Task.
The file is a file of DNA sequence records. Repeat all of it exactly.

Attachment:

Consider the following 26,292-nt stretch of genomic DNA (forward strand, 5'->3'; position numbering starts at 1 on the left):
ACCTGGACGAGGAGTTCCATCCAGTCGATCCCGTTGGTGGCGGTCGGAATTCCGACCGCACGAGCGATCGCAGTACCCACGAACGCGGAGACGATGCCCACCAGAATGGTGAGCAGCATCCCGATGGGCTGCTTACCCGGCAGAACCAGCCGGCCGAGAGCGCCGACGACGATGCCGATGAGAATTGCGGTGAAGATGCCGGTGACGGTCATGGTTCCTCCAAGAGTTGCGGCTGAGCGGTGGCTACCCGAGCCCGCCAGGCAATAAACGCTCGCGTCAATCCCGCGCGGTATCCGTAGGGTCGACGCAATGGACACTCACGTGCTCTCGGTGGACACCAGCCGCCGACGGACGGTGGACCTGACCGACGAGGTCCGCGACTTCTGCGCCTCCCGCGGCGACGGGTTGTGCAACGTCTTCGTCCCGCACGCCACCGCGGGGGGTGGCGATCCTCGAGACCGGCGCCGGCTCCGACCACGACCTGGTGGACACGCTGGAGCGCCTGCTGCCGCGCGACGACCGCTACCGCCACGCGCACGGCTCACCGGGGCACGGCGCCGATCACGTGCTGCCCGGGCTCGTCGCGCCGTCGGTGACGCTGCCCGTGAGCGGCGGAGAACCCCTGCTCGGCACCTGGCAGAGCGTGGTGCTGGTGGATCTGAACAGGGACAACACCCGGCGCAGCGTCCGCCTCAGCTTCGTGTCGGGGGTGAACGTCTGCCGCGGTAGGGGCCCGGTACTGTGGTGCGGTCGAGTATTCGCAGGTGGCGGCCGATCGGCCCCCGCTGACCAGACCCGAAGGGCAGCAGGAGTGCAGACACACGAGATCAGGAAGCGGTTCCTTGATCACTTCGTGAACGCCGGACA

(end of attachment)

Consider the following 26,292-nt stretch of genomic DNA (forward strand, 5'->3'; position numbering starts at 1 on the left):
ACCTGGACGAGGAGTTCCATCCAGTCGATCCCGTTGGTGGCGGTCGGAATTCCGACCGCACGAGCGATCGCAGTACCCACGAACGCGGAGACGATGCCCACCAGAATGGTGAGCAGCATCCCGATGGGCTGCTTACCCGGCAGAACCAGCCGGCCGAGAGCGCCGACGACGATGCCGATGAGAATTGCGGTGAAGATGCCGGTGACGGTCATGGTTCCTCCAAGAGTTGCGGCTGAGCGGTGGCTACCCGAGCCCGCCAGGCAATAAACGCTCGCGTCAATCCCGCGCGGTATCCGTAGGGTCGACGCAATGGACACTCACGTGCTCTCGGTGGACACCAGCCGCCGACGGACGGTGGACCTGACCGACGAGGTCCGCGACTTCTGCGCCTCCCGCGGCGACGGGTTGTGCAACGTCTTCGTCCCGCACGCCACCGCGGGGGGTGGCGATCCTCGAGACCGGCGCCGGCTCCGACCACGACCTGGTGGACACGCTGGAGCGCCTGCTGCCGCGCGACGACCGCTACCGCCACGCGCACGGCTCACCGGGGCACGGCGCCGATCACGTGCTGCCCGGGCTCGTCGCGCCGTCGGTGACGCTGCCCGTGAGCGGCGGAGAACCCCTGCTCGGCACCTGGCAGAGCGTGGTGCTGGTGGATCTGAACAGGGACAACACCCGGCGCAGCGTCCGCCTCAGCTTCGTGTCGGGGGTGAACGTCTGCCGCGGTAGGGGCCCGGTACTGTGGTGCGGTCGAGTATTCGCAGGTGGCGGCCGATCGGCCCCCGCTGACCAGACCCGAAGGGCAGCAGGAGTGCAGACACACGAGATCAGGAAGCGGTTCCTTGATCACTTCGTGAACGCCGGACA